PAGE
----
In medicine, as in other fields where a beginner’s mistake can be fatal, simulation-based training bridges the gap between learning and doing.
At Columbia University College of Physicians and Surgeons (P&S), medical students practice everything from taking a patient’s medical history - with actors playing the part of “standardized patients” - to resuscitation on high-tech mannequins. Midway through their fourth year, students demonstrate their competency in simulated scenarios as part of the US Medical Licensing Examination’s Step 2 clinical skills assessment.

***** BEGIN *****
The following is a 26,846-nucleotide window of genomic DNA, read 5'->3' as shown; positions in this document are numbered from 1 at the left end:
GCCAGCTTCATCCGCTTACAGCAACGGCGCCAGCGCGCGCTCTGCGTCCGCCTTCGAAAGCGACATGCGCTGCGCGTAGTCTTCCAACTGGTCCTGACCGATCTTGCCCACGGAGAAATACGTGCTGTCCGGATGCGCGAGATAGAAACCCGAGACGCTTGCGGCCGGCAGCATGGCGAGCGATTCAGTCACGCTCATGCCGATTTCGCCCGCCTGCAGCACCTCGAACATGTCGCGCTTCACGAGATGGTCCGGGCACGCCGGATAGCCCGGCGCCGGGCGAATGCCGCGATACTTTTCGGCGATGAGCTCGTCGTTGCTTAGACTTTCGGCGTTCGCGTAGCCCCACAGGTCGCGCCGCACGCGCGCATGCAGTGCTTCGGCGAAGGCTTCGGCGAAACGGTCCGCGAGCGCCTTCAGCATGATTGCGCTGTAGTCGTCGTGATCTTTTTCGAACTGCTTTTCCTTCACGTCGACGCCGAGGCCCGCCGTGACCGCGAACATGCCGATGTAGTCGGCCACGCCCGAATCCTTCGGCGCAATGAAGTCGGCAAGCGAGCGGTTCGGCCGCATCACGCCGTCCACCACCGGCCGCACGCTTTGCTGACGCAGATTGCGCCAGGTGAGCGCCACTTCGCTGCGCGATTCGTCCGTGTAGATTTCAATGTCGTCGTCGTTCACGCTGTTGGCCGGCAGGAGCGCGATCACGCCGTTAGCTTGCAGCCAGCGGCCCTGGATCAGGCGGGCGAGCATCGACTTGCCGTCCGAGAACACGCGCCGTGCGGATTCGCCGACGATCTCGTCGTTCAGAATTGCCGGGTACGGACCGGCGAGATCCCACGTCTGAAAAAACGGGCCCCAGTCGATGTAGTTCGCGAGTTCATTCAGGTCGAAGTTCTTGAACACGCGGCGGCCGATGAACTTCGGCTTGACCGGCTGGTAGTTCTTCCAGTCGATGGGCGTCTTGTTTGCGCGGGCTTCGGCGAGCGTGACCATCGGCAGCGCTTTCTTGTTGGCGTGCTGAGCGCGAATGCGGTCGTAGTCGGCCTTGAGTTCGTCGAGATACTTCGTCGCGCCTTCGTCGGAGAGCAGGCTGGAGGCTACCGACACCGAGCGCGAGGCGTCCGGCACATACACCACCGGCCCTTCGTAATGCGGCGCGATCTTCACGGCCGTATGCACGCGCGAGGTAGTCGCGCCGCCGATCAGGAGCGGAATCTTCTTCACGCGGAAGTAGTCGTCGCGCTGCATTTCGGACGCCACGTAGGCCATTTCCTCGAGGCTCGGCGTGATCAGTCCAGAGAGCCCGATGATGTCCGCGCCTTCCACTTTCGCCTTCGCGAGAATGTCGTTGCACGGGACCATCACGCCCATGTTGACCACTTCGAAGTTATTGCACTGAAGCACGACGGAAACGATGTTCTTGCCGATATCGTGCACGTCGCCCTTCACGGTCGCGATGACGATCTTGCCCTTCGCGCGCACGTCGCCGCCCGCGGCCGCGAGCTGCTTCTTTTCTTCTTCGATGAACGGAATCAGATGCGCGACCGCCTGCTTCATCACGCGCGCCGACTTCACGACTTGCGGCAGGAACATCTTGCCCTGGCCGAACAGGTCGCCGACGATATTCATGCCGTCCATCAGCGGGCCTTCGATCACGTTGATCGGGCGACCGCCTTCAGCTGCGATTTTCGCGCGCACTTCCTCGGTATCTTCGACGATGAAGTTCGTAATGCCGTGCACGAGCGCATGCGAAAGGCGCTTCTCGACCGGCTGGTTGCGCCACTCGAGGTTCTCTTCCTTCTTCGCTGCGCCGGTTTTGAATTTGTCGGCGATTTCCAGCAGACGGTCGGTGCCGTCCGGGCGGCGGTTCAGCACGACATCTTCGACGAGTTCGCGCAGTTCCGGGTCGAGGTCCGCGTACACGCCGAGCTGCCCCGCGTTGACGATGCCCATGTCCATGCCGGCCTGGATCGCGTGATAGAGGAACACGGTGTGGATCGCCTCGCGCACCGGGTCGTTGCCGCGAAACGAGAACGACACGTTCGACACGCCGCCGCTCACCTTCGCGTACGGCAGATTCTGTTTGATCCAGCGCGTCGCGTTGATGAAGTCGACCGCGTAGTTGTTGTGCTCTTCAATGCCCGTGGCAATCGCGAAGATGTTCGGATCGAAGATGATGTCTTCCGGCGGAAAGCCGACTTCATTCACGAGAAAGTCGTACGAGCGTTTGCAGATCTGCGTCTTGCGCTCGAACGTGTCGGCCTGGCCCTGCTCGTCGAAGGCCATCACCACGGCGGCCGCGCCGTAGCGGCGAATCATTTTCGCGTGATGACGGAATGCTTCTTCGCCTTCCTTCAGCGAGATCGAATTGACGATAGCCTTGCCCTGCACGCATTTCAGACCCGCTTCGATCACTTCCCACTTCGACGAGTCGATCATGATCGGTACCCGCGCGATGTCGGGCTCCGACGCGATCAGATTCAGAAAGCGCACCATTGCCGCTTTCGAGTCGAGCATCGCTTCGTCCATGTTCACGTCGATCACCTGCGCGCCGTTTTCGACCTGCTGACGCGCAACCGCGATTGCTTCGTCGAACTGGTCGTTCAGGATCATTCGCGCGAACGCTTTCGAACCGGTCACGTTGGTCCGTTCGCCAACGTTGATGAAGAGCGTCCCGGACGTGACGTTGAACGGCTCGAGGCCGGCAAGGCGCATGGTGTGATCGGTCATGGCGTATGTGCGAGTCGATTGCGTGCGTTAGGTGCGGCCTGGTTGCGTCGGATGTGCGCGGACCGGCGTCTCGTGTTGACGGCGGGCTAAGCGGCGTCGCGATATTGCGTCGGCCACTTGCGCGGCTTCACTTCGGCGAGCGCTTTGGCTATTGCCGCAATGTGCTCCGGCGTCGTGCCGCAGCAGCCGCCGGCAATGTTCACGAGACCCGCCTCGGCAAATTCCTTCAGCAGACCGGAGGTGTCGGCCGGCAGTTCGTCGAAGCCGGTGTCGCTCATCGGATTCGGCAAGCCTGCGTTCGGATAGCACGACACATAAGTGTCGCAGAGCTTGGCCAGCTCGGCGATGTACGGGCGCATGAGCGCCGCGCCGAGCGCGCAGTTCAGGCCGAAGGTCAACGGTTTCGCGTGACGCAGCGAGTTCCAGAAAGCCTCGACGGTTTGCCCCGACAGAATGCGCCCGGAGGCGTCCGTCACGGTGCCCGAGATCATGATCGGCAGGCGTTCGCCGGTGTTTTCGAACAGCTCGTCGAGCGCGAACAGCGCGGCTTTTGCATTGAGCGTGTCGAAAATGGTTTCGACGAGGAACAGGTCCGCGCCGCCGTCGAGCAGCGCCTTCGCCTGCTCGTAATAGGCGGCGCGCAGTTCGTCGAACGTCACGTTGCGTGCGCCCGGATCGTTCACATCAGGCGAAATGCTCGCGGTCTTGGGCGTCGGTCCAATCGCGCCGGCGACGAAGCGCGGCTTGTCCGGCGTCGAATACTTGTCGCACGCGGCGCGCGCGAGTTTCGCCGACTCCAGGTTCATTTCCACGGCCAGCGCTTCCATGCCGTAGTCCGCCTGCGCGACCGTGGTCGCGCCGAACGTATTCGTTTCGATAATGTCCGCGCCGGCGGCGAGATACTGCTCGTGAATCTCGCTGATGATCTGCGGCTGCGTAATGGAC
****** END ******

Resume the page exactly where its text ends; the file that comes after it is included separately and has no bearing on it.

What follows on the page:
The role of simulation training for medical students will increase when Columbia’s new 14-story Medical and Graduate Education Building opens in 2016. The 100,000-square-foot facility will set aside nearly 15 percent of its space for a simulation center: 13,300 square feet dedicated to training rooms featuring standardized patients and computerized, whole-body mannequins.
In practice exam rooms wired for high-fidelity sound and video recording, professors will be able to use playback much as the coaches of professional athletes and musicians do - to highlight effective behaviors and point out mistakes.
Read more in this article in Columbia Medicine magazine.